When the Bold and the Beautiful Collide

The world is full of beauty and beautiful art, and transcendence and beauty somehow feed my soul.  I am also drawn to bold and daring statements, even if I would not be apt to make the same statements myself.  Rarely do I find the two combined.

Dive off of a cliff

Most of us are like this.  Whether or not we are bold, daring people, we love stories about overcomers and underdogs, mountain climbers, and base jumpers.  And whether or not we are painters, sculptors, or musicians, we appreciate beauty in each other and the world.

When beauty and boldness collide the result is extraordinary art, experiences, and relationships.

Just the other day I once again came face to face with bold, beautiful art.

Rowland Augur (Collin Rowland and Dan Augur) blend multiple mediums into one-of-a-kind imaginative expressions.  Their work is refreshing in a day of cookie cutter, one-of-a-million, assembly-line art.

I enjoy their art because it inspires me to think differently and bend artistic boundaries I once thought were rigid.  Their art reminds me that God cannot be boxed in, that while we can learn to know him personally (and we should) there will always be something mysterious, something other about him.

I also enjoy their art because Collin Rowland (the “Rowland” in Rowland Augur) happens to be my brother-in-law.

How about you?

Where have you seen the bold and the beautiful converge, and what was your response?

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Transcendence and Beauty

Right now I am listening to choral masterworks of the 20th century and thinking about St. Francis.  Just a week ago I finished the book Chasing Francis by Ian Cron where the author communicates the values of St. Francis by following the spiritual journey of a burnt out pastor.  What a fascinating and compelling work.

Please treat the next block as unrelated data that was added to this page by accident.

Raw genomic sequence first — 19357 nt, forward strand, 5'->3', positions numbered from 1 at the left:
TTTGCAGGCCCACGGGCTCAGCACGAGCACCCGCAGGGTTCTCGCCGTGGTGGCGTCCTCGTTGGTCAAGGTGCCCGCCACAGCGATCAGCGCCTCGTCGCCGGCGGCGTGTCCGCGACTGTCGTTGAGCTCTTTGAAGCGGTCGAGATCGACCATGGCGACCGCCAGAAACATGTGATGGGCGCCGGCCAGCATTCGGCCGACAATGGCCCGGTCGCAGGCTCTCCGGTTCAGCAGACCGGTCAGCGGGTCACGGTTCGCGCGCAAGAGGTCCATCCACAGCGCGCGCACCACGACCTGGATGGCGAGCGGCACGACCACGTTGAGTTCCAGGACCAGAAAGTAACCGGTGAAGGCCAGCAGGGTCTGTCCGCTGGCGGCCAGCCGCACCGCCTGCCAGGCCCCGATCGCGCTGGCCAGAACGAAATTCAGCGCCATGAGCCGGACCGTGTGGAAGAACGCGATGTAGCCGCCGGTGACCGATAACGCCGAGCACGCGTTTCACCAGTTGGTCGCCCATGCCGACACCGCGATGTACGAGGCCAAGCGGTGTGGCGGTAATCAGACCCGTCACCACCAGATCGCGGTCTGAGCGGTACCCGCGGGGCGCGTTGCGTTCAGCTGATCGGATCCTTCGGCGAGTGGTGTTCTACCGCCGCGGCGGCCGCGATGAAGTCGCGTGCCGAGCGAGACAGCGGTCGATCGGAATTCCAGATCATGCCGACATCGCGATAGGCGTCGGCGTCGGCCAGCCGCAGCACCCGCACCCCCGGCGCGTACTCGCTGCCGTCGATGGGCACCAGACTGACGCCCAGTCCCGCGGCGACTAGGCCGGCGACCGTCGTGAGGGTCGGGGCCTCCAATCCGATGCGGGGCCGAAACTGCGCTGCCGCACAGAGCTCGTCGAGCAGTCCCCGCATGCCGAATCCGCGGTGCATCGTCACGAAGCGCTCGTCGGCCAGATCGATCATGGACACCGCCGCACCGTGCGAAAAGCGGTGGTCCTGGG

Among St. Francis’ commitment to poverty and evangelizing (using words if necessary), he also had a distinct view of beauty.  Francis believed that all of nature indicated their Creator in some way and therefore were a portal to experiencing God.  He was concerned about caring for the earth specifically because of this fact.  He did not believe that the earth had a divine nature or anything of the sort; he simply believed that God created the universe to reflect himself and that by observing the universe we, as followers of God, can gain a glimpse of God’s reflection.

What followed was a highly transcendent view of beauty and creation.  Everything pointed upwards, much like the old cathedrals of Europe.  Beauty is not the end; it is only a sign post pointing in the right direction.  These choral works by Frank Martin and Poulenc are beautiful reminders to seek out the Creator, not merely beautiful.

As artists in and outside of the church we are tempted to see our art as an end in itself.  We pursue excellence because we want to make something beautiful.  We produce events carefully to manufacture a meaningful experience.  Excellence and production are not evil in themselves; as with any temptation, the trick is in what you do in response.

As artists we must see our art and creations of beauty as pointing to a God who is the ultimate Creator.  The ability to communicate through art is a privilege and a gift, and we would do well not to forget it.  We retain our focus and path by continually remaining grateful for the ability to create beauty and encourage transcendence, an upwards look at God.

In the words of the Bible and ancient masses, hosanna in excelsis Deo.